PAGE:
Uiagalelei wasn’t as precise with his accuracy as he had been the week before, overthrowing a couple of shot plays early before finding a groove in the second half. He didn’t always get consistent help from his receivers. Joseph Ngata’s diving catch to set up the Tigers’ first touchdown followed by a drop on a well-placed ball later in the first half was a prime example.

Defensively, Clemson’s back seven continues to struggle in coverage. A week earlier, it was Furman’s quick passing game and screens that gave the Tigers fits. Tech’s Air-Raid offense went vertical more often than not, either burning the Tigers’ man coverage or finding soft spots in a zone. Tech quarterback Parker McNeil needed just 23 completions to throw for 311 yards, an average of nearly 14 yards per completion.

Clemson’s defense wasn’t all that disruptive up front with just one sack on more than 40 pass attempts and seven tackles for loss, though the Tigers were playing without a handful of significant contributors on that side of the ball.

The ugly

While the offense struggled to find its overall footing early, Shipley ripped off 20 yards on his first run. He later scored on a 2-yard plunge. Yet despite averaging 7 yards on his five carries in the first quarter, Shipley didn’t get another carry for the rest of the first half.

In a perplexing move, Clemson went away from Shipley and the running game for most of the second quarter despite averaging 6.6 yards a carry as a team through the first 15 minutes, a decision offensive coordinator Brandon Streeter acknowledged afterward was made too quickly.

The Tigers opted to throw a bunch of 50-50 balls to receivers instead trying to take advantage of those one-on-one matchups on the perimeter, but Uiagalelei completed just 5 of 12 passes during a second quarter that saw Clemson muster just 79 total yards. When Streeter went back to the running game with more regularity in the second half – Clemson ran it 25 times in the final two quarters to just 14 times in the first half – the Tigers averaged 7.7 yards on the ground.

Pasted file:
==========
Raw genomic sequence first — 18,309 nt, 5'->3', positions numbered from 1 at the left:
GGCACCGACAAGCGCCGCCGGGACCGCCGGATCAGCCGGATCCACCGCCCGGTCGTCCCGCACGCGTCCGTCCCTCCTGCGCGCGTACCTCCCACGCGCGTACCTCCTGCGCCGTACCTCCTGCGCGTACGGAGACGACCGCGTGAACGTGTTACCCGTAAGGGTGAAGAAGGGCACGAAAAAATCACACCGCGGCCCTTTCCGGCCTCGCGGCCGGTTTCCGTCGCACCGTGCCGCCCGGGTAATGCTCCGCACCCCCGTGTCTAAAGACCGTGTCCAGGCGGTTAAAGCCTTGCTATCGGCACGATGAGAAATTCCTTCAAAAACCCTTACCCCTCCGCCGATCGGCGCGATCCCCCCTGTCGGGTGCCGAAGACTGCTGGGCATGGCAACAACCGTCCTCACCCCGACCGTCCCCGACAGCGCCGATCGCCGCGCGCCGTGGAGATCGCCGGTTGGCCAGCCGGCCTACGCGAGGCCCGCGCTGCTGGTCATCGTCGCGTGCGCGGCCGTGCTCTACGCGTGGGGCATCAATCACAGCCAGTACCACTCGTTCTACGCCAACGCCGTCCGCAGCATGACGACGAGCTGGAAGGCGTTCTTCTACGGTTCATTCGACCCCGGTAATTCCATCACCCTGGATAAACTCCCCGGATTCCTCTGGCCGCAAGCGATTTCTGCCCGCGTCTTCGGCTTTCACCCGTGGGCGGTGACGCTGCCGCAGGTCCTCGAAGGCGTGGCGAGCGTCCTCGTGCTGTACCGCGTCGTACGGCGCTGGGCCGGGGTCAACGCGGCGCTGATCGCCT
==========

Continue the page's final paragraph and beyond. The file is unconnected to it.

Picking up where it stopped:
Meanwhile, injuries keep mounting. While defensive linemen Tyler Davis (undisclosed) and Xavier Thomas (foot) were held another week as a precaution, fellow defensive lineman Tre Williams (knee), safety Andrew Mukuba (elbow) and cornerback Nate Wiggins (hip flexor) also didn’t play. Starting corner Sheridan Jones got banged up during the game and was unable to finish.

Swinney said he’s not worried about any of those injuries long term. But for a team that was ravaged by injuries early and often a season ago, it’s a situation worth monitoring.

Dear Old Clemson is excited to announce a limited edition football and poster signed by Clemson’s Avengers.

Now there is a new way you can support Clemson student-athletes. Purchase collectibles from Dear Old Clemson and the proceeds with go to support Clemson student-athletes. Visit Dear Old Clemson to find out how you can help!




Clemson defensive end Xavier Thomas has yet to play this season after suffering a broken foot during preseason camp. Dabo Swinney said Tuesday that “he’s close,” though Clemson’s head coach is still (…)